Back in 1998 I was utterly transfixed by the film The Sweet Hereafter directed by Atom Egoyan. The insular community, the tragic bus accident, the harsh landscape and the questioning of what justice is and if it really matters when you can’t (in this case) bring back a townful of children. At around the same time I was also very much into the Jim Jarmusch film Dead Man where protagonist William Blake had to shed his demure persona whilst being ushered into increasingly more difficult situations and decisions, before finally being cast adrift in a Native American funerary canoe. I mention these two films because James Johnston and Steve Gullick are both wonderful visual artists in their own right. Steve is a stellar rock photographer, and James a brilliant painter who I’ve followed now for several years. It is with this record that the two have created something utterly compelling and magical. To sum it up It’s a soundtrack begging to be paired with a film. So let’s get into it.
First Light is beautiful and melancholic with layers of violin stretched over the sound of the ocean, squealing strings and the occasional seagull. Then there’s Blue Rider which turned my eyes into a camera panning across the dusty horizon focusing on the faint image of a man on horseback, heading off into the painted desert, the sound of his voice commanding his stallion wafting occasionally on the breeze and then as quickly as I catch sight of him he vanishes. Here the tension of the guitar, violin and harmonica combined with Johnston and Gullick’s, mournful, harmonized vocals stay just long enough to make their point and then dissipate into the ether, making me question if what I’d just witnessed was simply a mirage. Gullick really shines on the track Poised to Fall which finds us hitting the trail in search of revenge and redemption. He sings “For the broken speech, for the harsh belief, for the blood that’s spilled” truer words were never spoken as we inch our way towards inevitability. Stormy Sea foreshadows the second half of the album and is an unsettling number that hints at a foreboding future. The tense and brooding Big Star Falls, is the moment we stop and stare up at the sky questioning the path we’ve taken and yet we understand that we are being lured onwards towards some unclear fate. Swing Me is the questioning of one’s motivation. You stare into the abyss with nothing reflected back, while the tendrils of violin, plucked guitar and organ curl and eddy around you amplifying the pain in your heart. We Sail conjures images of a stormy ocean with the sound of a bell buoy off in the distance, life must now lead you across the water for a reckoning. Will you have the will to face what’s waiting on the other side? The beautifully layered vocals were completely unexpected and left me with some hope as they faded away.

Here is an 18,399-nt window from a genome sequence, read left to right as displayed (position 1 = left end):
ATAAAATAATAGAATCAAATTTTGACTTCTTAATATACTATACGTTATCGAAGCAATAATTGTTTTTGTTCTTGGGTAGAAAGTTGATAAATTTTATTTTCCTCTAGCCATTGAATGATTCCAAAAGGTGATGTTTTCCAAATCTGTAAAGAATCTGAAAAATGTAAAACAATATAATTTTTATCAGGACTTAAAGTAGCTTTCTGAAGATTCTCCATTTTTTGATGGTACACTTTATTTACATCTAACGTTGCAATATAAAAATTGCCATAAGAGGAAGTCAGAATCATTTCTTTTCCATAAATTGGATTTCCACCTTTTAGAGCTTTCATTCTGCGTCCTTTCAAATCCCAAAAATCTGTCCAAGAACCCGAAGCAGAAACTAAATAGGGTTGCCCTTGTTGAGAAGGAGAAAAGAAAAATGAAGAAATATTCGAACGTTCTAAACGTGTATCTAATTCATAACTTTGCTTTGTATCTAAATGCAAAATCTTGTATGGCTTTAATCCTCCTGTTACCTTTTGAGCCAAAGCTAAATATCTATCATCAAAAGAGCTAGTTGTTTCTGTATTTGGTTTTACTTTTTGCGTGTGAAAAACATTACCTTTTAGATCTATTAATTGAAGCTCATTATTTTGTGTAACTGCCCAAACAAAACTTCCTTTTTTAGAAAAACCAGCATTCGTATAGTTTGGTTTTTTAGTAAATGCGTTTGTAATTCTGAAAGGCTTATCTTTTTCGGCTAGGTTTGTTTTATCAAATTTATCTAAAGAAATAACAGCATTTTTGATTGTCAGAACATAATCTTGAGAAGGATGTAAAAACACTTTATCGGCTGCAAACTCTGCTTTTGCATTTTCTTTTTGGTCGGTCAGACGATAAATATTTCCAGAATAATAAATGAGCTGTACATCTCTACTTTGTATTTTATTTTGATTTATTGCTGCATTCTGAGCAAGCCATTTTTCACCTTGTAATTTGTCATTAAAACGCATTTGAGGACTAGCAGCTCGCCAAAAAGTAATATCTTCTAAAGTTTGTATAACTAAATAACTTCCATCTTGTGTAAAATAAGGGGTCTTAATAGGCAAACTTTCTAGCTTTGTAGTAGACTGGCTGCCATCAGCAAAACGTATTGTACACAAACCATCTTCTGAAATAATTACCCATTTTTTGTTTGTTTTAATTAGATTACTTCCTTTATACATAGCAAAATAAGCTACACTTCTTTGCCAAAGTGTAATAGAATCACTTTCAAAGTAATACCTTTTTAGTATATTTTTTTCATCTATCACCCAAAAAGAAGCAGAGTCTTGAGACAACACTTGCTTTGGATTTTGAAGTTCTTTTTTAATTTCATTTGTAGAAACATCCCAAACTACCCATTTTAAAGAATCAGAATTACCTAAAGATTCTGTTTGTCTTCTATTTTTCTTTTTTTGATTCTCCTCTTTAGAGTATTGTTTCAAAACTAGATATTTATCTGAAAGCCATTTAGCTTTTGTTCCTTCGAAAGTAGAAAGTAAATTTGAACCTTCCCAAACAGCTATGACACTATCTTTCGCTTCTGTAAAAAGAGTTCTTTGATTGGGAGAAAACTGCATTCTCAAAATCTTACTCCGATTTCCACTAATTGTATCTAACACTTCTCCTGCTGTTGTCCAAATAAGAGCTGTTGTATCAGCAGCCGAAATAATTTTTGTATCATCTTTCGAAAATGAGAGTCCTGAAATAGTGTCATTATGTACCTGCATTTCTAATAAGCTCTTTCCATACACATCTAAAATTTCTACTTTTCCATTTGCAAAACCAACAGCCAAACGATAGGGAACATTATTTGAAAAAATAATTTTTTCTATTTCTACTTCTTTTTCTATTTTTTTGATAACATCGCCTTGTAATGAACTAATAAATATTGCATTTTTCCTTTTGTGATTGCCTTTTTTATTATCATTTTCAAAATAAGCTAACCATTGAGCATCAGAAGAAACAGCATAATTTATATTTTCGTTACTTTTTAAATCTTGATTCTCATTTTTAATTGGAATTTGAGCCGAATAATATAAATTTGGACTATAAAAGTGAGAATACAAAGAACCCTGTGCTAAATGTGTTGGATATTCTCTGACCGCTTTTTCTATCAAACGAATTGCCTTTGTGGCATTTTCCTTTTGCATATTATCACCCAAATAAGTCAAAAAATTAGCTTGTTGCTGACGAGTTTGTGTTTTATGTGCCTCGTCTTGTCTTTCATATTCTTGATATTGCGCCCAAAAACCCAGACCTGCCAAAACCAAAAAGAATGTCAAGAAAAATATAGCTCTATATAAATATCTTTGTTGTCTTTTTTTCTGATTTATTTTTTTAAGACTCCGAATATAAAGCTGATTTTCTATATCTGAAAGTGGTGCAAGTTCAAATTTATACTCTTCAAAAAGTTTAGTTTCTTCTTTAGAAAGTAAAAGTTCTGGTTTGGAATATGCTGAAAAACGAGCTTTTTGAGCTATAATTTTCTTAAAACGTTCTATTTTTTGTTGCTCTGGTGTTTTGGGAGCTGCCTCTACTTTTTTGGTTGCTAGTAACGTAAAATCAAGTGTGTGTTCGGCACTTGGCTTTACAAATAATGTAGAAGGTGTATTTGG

I am so impressed by this record and its ability, in often very short pieces, to summon the emotion that it did. Not many records these days have the ability to conjure up such vivid imagery. But I think overarchingly the album is very keyed into the often competing emotional forces that swirl within all of us and the fact that nature is continually contending with itself. It’s an important questioning of life at this juncture.
Jonathan Levitt Dec. 5 2020 Rating 4.5/5